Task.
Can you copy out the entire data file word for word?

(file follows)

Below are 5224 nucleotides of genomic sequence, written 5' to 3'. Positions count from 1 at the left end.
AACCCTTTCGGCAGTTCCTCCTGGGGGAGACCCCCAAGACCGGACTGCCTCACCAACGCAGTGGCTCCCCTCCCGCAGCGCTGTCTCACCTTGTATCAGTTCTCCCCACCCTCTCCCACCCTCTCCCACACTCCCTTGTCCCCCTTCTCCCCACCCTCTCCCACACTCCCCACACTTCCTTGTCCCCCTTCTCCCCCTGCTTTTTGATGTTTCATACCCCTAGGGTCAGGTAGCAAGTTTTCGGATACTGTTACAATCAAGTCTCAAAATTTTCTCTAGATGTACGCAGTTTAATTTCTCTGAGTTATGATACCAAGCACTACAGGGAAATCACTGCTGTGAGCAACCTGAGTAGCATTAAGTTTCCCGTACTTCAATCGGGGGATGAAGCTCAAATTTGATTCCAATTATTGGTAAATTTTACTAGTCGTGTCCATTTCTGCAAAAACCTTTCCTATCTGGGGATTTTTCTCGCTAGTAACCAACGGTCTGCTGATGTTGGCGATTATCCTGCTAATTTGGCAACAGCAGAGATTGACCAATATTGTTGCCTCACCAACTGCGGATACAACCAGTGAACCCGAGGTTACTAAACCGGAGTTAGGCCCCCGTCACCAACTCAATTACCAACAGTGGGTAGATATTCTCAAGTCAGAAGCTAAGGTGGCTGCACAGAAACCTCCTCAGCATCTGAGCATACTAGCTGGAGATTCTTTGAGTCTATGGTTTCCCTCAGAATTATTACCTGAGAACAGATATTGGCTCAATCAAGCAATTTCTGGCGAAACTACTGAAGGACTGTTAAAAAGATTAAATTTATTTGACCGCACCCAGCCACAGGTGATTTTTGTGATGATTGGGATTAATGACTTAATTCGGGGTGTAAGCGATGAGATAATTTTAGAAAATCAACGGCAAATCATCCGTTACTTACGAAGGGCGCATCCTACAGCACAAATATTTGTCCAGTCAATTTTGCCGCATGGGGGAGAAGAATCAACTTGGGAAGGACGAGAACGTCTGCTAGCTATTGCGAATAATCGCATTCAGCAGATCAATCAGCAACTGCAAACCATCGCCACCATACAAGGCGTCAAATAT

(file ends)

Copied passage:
Below are 5224 nucleotides of genomic sequence, written 5' to 3'. Positions count from 1 at the left end.
AACCCTTTCGGCAGTTCCTCCTGGGGGAGACCCCCAAGACCGGACTGCCTCACCAACGCAGTGGCTCCCCTCCCGCAGCGCTGTCTCACCTTGTATCAGTTCTCCCCACCCTCTCCCACCCTCTCCCACACTCCCTTGTCCCCCTTCTCCCCACCCTCTCCCACACTCCCCACACTTCCTTGTCCCCCTTCTCCCCCTGCTTTTTGATGTTTCATACCCCTAGGGTCAGGTAGCAAGTTTTCGGATACTGTTACAATCAAGTCTCAAAATTTTCTCTAGATGTACGCAGTTTAATTTCTCTGAGTTATGATACCAAGCACTACAGGGAAATCACTGCTGTGAGCAACCTGAGTAGCATTAAGTTTCCCGTACTTCAATCGGGGGATGAAGCTCAAATTTGATTCCAATTATTGGTAAATTTTACTAGTCGTGTCCATTTCTGCAAAAACCTTTCCTATCTGGGGATTTTTCTCGCTAGTAACCAACGGTCTGCTGATGTTGGCGATTATCCTGCTAATTTGGCAACAGCAGAGATTGACCAATATTGTTGCCTCACCAACTGCGGATACAACCAGTGAACCCGAGGTTACTAAACCGGAGTTAGGCCCCCGTCACCAACTCAATTACCAACAGTGGGTAGATATTCTCAAGTCAGAAGCTAAGGTGGCTGCACAGAAACCTCCTCAGCATCTGAGCATACTAGCTGGAGATTCTTTGAGTCTATGGTTTCCCTCAGAATTATTACCTGAGAACAGATATTGGCTCAATCAAGCAATTTCTGGCGAAACTACTGAAGGACTGTTAAAAAGATTAAATTTATTTGACCGCACCCAGCCACAGGTGATTTTTGTGATGATTGGGATTAATGACTTAATTCGGGGTGTAAGCGATGAGATAATTTTAGAAAATCAACGGCAAATCATCCGTTACTTACGAAGGGCGCATCCTACAGCACAAATATTTGTCCAGTCAATTTTGCCGCATGGGGGAGAAGAATCAACTTGGGAAGGACGAGAACGTCTGCTAGCTATTGCGAATAATCGCATTCAGCAGATCAATCAGCAACTGCAAACCATCGCCACCATACAAGGCGTCAAATAT